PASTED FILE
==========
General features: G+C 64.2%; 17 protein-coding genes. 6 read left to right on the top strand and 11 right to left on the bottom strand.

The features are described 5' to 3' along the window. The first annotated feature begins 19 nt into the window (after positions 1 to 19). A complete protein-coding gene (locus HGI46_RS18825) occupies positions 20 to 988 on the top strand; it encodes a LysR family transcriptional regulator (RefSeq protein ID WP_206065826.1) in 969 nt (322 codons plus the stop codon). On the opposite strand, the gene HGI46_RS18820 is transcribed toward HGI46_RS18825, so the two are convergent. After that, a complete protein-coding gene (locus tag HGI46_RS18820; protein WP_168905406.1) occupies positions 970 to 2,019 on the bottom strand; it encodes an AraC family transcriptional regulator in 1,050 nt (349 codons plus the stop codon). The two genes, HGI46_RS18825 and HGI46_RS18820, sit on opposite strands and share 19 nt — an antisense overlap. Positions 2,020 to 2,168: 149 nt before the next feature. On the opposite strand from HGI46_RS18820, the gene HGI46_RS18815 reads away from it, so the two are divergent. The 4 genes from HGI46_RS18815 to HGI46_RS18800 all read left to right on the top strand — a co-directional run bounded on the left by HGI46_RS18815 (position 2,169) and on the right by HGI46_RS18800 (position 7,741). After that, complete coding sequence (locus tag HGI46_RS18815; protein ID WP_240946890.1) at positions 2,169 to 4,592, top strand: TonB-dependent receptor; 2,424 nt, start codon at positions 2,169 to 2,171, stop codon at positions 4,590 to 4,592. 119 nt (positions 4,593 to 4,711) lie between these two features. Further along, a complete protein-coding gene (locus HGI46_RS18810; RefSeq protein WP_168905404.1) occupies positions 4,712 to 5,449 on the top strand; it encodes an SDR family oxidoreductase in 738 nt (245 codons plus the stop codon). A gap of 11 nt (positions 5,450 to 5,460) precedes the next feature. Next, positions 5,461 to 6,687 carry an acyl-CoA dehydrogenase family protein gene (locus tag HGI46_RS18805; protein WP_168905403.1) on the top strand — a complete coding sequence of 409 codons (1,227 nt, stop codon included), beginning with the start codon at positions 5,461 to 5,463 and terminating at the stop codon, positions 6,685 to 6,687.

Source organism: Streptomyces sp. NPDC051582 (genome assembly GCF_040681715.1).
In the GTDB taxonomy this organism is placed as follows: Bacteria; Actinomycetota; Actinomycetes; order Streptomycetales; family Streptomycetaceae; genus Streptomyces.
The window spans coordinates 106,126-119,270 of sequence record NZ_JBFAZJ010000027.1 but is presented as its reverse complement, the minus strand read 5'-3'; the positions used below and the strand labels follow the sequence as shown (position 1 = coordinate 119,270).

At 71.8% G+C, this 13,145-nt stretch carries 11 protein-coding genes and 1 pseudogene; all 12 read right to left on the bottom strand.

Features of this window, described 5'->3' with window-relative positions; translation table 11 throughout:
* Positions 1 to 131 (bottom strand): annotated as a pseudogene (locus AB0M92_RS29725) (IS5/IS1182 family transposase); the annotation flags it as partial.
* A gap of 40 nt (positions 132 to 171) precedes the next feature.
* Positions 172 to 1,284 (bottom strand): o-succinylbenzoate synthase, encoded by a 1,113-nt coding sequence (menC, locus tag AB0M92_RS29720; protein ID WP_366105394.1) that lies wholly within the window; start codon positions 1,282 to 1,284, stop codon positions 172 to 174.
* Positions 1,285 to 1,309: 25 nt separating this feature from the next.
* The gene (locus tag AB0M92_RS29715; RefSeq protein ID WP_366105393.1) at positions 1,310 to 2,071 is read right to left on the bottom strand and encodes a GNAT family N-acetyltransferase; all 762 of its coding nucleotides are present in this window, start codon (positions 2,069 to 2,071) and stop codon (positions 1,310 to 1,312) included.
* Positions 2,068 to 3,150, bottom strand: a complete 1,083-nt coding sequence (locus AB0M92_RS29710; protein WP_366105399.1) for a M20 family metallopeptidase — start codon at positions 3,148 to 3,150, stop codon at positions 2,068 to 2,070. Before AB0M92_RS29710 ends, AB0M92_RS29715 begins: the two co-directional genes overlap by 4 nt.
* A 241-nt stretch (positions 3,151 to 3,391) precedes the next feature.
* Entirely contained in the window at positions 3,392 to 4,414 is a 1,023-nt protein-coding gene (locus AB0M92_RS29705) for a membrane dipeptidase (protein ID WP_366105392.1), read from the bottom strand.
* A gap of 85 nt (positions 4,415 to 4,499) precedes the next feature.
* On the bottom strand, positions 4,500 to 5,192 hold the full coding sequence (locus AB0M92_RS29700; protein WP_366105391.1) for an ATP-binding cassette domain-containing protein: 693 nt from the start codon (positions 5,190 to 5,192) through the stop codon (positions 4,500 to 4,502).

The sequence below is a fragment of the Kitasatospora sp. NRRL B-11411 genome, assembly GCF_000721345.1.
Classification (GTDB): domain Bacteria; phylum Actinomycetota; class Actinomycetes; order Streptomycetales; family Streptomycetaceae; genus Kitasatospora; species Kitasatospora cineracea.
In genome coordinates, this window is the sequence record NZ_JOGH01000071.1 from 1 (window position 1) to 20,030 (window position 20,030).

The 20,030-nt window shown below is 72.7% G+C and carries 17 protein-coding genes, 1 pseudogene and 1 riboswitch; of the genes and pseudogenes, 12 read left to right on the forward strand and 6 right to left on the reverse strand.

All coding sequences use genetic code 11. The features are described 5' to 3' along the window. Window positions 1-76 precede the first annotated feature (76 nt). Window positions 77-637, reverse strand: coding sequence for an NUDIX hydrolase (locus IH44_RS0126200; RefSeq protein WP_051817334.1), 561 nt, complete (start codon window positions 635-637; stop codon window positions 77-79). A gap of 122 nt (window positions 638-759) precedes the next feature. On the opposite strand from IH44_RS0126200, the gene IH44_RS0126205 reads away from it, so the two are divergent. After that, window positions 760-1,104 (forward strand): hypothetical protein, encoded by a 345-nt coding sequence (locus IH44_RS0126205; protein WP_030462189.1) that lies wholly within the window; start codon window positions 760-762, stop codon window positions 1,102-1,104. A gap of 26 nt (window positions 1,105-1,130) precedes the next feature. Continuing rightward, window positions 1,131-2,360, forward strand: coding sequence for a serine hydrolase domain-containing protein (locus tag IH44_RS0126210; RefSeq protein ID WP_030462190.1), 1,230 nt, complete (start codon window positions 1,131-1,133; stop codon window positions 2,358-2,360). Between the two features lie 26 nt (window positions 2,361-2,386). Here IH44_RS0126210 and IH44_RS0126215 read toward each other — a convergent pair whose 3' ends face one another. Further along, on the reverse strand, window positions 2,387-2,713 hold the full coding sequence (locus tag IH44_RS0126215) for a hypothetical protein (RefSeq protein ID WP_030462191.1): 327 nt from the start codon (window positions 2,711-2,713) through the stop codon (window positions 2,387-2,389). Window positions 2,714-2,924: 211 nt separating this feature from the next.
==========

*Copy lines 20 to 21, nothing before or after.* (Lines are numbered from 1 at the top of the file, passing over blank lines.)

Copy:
In genome coordinates, this window is the sequence record NZ_JOGH01000071.1 from 1 (window position 1) to 20,030 (window position 20,030).

The 20,030-nt window shown below is 72.7% G+C and carries 17 protein-coding genes, 1 pseudogene and 1 riboswitch; of the genes and pseudogenes, 12 read left to right on the forward strand and 6 right to left on the reverse strand.